[Christmas in Palm Springs; 2013]
Yesterday my son-in-law dropped off some cardamon bread he’d made over the weekend; it tasted like home, a “home” I never actually had or known! But some flavors, some smells, some vibes are like that, aren’t they? In some mysterious, deep, wordless way, they just feel right! They somehow remind us of something always there, present, and abiding. Like the first time I experienced a Quaker meeting: I knew I’d come home.
There are ways we can manufacture that deliciousness; we can create traditions that somehow incorporate key elements of that Just Feels Right sense. Like the gingerbread cookies I’ve been making at Christmas for close to 50 years. My four daughters and their children have grown up with these cookies. The smell of them baking in the oven (or putting a couple out on Christmas Eve for Santa) equals home.
I’m willing to bet that no one in my family, living in a time when most people consider soft and chewy more desirable than crunchy/best when dipped into milk or hot chocolate, really loves these cookies. (My “Moist Dark Gingerbread” gets way more raves.) But once upon a time they certainly enjoyed making them. Getting flour all over themselves and the kitchen floor. Using their favorite cookie cutters. ( The moose? Or pig? How ’bout the traditional Christmas chicken?) Inviting friends over to help. Decorating them, too. (For years I insisted on only natural ingredients—raisins, nuts, cranberries, etc.—but have lately gone over to The Dark Side and now use red and green sprinkles.) And since the dough is the consistency of clay, they especially loved, when they were teenagers, creating risqué objets d’art. (You can imagine!)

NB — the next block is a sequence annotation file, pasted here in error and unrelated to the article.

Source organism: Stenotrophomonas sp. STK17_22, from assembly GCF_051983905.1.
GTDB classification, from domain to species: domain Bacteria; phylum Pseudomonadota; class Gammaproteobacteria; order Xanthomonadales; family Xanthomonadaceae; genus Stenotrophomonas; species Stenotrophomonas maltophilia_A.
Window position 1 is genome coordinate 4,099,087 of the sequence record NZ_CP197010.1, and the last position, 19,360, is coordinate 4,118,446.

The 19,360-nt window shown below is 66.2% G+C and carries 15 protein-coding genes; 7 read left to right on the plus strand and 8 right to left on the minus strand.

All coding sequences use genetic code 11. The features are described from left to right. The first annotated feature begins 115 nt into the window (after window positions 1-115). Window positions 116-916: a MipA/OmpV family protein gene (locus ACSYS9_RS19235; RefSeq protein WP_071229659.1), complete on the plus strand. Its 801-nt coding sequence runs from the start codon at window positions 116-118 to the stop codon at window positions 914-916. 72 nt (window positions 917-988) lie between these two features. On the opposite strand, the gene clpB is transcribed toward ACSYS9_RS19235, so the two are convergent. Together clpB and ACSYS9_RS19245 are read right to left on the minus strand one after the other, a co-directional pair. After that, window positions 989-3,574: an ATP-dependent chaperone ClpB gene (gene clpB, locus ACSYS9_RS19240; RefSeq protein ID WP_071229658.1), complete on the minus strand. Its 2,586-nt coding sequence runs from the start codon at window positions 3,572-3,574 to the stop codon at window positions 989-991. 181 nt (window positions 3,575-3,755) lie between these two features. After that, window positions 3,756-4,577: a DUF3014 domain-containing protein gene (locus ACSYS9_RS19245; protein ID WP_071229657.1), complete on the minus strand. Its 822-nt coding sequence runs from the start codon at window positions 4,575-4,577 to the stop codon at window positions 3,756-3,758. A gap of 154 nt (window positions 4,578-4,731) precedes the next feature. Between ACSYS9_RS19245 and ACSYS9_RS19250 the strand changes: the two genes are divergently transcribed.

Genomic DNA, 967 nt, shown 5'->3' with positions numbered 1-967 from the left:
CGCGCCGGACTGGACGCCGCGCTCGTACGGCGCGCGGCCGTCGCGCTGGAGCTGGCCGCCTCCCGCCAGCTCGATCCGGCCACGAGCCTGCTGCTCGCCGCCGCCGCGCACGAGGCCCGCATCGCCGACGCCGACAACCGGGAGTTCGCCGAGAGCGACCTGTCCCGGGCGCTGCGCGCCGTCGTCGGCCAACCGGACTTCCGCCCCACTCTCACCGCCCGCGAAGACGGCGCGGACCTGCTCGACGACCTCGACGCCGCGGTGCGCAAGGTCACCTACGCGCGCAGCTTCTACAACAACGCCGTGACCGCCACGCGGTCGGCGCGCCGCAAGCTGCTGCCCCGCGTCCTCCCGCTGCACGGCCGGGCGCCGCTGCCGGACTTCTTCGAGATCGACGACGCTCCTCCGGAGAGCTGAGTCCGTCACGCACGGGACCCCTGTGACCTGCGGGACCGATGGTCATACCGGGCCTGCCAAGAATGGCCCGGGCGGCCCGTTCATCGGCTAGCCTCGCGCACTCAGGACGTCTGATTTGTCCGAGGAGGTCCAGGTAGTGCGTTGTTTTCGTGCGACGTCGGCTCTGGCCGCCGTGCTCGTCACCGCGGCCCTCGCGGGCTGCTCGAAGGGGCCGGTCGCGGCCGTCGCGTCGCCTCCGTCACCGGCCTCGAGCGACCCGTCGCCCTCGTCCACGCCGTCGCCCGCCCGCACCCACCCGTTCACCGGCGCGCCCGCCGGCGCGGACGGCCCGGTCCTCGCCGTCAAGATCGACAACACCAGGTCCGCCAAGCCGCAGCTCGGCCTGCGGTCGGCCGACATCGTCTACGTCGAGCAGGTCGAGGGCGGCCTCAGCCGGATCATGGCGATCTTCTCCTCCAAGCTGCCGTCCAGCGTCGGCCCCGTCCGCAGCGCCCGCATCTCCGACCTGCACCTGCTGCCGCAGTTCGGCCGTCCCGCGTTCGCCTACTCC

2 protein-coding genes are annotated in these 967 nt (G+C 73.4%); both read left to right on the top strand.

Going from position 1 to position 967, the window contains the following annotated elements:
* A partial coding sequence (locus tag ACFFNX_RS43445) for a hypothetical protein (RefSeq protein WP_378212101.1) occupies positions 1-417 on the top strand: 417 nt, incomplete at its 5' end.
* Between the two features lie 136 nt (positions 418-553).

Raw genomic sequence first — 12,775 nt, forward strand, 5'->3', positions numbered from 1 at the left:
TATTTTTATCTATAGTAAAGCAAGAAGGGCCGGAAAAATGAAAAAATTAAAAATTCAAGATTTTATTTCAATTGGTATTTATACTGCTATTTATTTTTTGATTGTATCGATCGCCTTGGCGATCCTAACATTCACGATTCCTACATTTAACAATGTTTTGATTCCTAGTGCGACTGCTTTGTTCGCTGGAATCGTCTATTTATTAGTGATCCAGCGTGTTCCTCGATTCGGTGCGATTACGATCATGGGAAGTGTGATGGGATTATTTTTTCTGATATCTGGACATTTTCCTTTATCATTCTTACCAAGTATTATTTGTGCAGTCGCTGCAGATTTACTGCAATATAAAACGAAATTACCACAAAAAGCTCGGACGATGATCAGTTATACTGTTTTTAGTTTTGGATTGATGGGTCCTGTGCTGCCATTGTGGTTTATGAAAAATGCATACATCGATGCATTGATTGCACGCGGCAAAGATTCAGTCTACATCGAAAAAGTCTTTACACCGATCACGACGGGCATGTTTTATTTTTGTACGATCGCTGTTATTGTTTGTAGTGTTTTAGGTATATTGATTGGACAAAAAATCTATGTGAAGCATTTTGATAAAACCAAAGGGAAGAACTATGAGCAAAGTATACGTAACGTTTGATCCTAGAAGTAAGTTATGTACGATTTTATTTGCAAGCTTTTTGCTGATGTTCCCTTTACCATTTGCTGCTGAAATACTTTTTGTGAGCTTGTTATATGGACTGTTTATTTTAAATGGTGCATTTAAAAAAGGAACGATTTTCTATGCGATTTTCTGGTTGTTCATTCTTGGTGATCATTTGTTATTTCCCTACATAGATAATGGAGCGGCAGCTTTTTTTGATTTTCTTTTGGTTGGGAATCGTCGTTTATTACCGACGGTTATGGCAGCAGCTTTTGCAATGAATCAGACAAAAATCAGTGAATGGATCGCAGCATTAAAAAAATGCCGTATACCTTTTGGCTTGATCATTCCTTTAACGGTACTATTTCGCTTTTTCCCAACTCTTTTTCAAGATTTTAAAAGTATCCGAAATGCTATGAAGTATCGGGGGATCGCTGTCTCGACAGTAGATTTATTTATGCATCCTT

Yesterday I posted a picture on Facebook of my granddaughter rolling out that sturdy, pliable dough and received several requests for the recipe. But I’m actually reluctant to pass it along for 2 reasons: It’s not soft and chewy. Your family and friends might be disappointed. And it requires—wait for it—8 or 9 cups of flour! (This year, way too busy, I halved the recipe. And still have plenty) My recipe requires hours of baking! Who has time?
Here’s my advice: Do what I did half a century ago. Find a recipe that speaks to you. And feels like home. Better yet, do what I did two minutes ago: google Best Gingerbread Cookies Ever.
Here’s one that sounds really good. And guess what! It’s soft and chewy!